You’ve probably seen the picture of Naked Athena by now. She’s the lithe young woman who pranced nude through the streets of Portland, Oregon, the other night, wearing only a black face mask and a cap to confront law enforcement officers as they tried to quell protestors. She raised her hand to the heavens, and then sat, spread-eagle on the pavement, flashing her vulva at the stunned officers.
The moment captures perfectly the particular madness of this moment.
To appreciate the madness, you need to do more than watch her display. Read press accounts; look at social media. Her naked confrontation of the state’s power is already being compared to a Vietnam protestor placing a daisy in the barrel of an officer’s gun, or that of a lone protestor facing Chinese tanks at Tienanman Square.
She was naked. She was vulnerable. As officers fired rounds pepper balls into a angry crowd, she walk statuesquely to the fore, sat, and the officers, stunned, did not respond. Her display showed, according to those romanticizing her, that it was the emperor, and not she, who wore no clothing.
To my mind it was another reminded that the pandemic has generated a sense of mass hysteria almost unique in our history.
COVID-19 crept into the country late last year. Before spring had come, illness spread, and panic set in. Our federal institutions, splitting federal and state powers, was paralyzed. Soon there were quarantines, social distancing, and tens of thousands of deaths. A silent invader put us all on edge. Terror swept in without a terrorist to blame.
Then, of course, George Floyd died during an arrest gone bad. In a moment, the collective angst of a nation erupted. The narrative went to the prepared: Black Lives Matter is a quasi-Leninist organization armed with propaganda, a cell structure and an ideological quick fix for what ails us: “Systemic racism” is the new evil. And you are for BLM or against BLM. There is no middle ground. Never mind that Floyd was killed on May 25, one of a handful of black men killed in confrontations with police officers in the past year. America is evil. Its institutions must be torn down. To the streets, people. Now.
They are still play-acting at Les Miserables in Portland on a nightly basis now, eight weeks later.
A decade ago, I wrote a book called Taking Back the Courts. In that book I talked about a looming crisis of legitimacy festering in the land. What were the signs of the crisis? Folks increasingly could not distinguish police officers from armed bandits. The former, possessing the right to use force by authority of the state, looked, to an increasing number of Americans, like just another street gang roaming the streets.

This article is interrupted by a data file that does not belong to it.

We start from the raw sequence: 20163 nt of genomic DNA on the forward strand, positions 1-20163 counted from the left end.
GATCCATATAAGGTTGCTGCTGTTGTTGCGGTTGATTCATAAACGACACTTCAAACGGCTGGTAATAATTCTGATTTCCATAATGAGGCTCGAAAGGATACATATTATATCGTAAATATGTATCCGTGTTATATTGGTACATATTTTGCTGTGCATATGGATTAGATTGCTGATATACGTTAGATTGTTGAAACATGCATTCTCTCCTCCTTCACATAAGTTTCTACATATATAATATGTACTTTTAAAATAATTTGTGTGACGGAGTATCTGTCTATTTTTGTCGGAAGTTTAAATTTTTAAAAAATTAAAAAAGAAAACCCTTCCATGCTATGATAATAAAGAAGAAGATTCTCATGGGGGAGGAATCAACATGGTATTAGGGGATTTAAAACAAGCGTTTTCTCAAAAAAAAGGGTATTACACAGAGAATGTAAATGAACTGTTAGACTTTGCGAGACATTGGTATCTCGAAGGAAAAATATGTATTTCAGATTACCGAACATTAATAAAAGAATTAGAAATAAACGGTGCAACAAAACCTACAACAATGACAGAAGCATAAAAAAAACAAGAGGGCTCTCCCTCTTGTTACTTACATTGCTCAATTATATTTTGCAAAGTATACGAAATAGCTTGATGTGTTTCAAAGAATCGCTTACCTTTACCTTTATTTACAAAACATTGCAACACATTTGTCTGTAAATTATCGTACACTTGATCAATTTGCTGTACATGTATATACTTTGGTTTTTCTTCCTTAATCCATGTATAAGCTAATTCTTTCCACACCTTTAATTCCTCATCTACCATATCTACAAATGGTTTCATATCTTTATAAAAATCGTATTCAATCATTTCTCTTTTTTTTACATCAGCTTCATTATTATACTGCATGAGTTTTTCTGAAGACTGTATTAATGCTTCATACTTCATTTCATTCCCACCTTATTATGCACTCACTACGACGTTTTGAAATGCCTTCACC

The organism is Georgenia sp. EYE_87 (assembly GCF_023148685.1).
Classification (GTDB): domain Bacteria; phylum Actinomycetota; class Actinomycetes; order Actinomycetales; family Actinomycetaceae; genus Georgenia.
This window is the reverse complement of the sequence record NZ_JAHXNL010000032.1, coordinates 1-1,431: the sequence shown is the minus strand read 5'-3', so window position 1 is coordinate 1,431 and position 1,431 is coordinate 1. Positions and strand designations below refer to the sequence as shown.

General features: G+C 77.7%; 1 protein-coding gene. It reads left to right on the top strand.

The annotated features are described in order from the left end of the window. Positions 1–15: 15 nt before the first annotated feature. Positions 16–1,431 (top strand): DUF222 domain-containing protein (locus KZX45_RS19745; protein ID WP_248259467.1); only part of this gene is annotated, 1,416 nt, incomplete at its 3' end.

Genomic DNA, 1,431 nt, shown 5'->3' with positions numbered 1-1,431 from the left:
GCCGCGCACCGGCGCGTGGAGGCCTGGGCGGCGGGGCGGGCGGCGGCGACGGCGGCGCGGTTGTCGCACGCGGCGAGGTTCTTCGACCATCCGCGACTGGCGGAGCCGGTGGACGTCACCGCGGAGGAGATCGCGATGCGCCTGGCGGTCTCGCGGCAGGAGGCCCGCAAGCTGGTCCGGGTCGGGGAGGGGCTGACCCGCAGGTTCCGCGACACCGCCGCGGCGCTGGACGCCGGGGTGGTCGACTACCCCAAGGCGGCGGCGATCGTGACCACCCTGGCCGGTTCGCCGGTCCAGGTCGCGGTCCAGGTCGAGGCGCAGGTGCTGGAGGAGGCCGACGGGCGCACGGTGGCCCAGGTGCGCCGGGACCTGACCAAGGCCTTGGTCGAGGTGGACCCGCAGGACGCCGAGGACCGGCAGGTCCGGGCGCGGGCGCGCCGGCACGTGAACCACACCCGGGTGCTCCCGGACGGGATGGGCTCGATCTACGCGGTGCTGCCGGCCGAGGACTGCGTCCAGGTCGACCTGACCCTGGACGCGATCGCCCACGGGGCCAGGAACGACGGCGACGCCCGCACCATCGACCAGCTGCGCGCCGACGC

Little did I know that a decade later public officials would be calling to defund the police.
The other day, a would-be progressive let me know in no uncertain terms that I am on “the wrong side of history,” and that it would be his pleasure to pour bleach down my throat. I should have responded by warning him not to kill the goose who lays the golden egg: You can’t redistribute something if you make nothing, and the view of history from the safety of your mother’s basement isn’t all that grand, or enduring.
Frank Snowden at Yale has written a wonderful book entitled Epidemics and Society. It is a summary of his undergraduate course on epidemics and pandemics, focusing on the scientific, social and political responses to mass illness. Periods of mass hysteria follow after a pandemic of mysterious origin. The tension and terror unnerve us. We are quick to seek to discharge the anxiety and fear with bizarre rituals.
And so it goes in Portlandia, a city that prides itself on sleeping through the demanding work of reasoning from cause to effect. The unhinged, untethered and uprooted play at street theater each night, doing a maypole dance around whatever remains standing from the previous night’s dance. Of course, this hysteria can’t endure. You can’t feed a city on fantasies and apocalyptic fumes.
So when the government seeks to impose order reality confronts fantasy. Our civil liberties aren’t safe among the good children of Lord of the Flies.
Enter now the dancing vaginal princess. It helps she’s shapely – I don’t imagine jelly rolls would have had the same aesthetic effect. She sits on the pavement, flashing her private parts at the police. And all at once, a new divinity is born.
My heart sinks. Are we so exhausted, so deprived of an enduring vision of the good, that this latter day streaker is where we turn for inspiration?
The bottom has fallen out of pluralism. We cherish diversity for diversity’s sake. Long live difference!, is the battle cry. Everything must be unmasked. Strip-tease is substituted for the sacred, and we rename our gods after masked women sitting naked in the street.
This pandemic will pass. We will regain a sense of reasonableness. The adults will reawaken and put the children to bed.
At least I hope so. Otherwise, we are a civilization without the ability to distinguish the better from the worse, and we will become little more than animals with the capacity for speech. Naked Athena? I doubt many of those on the streets know that Athena was a goddess in a culture that respected human excellence.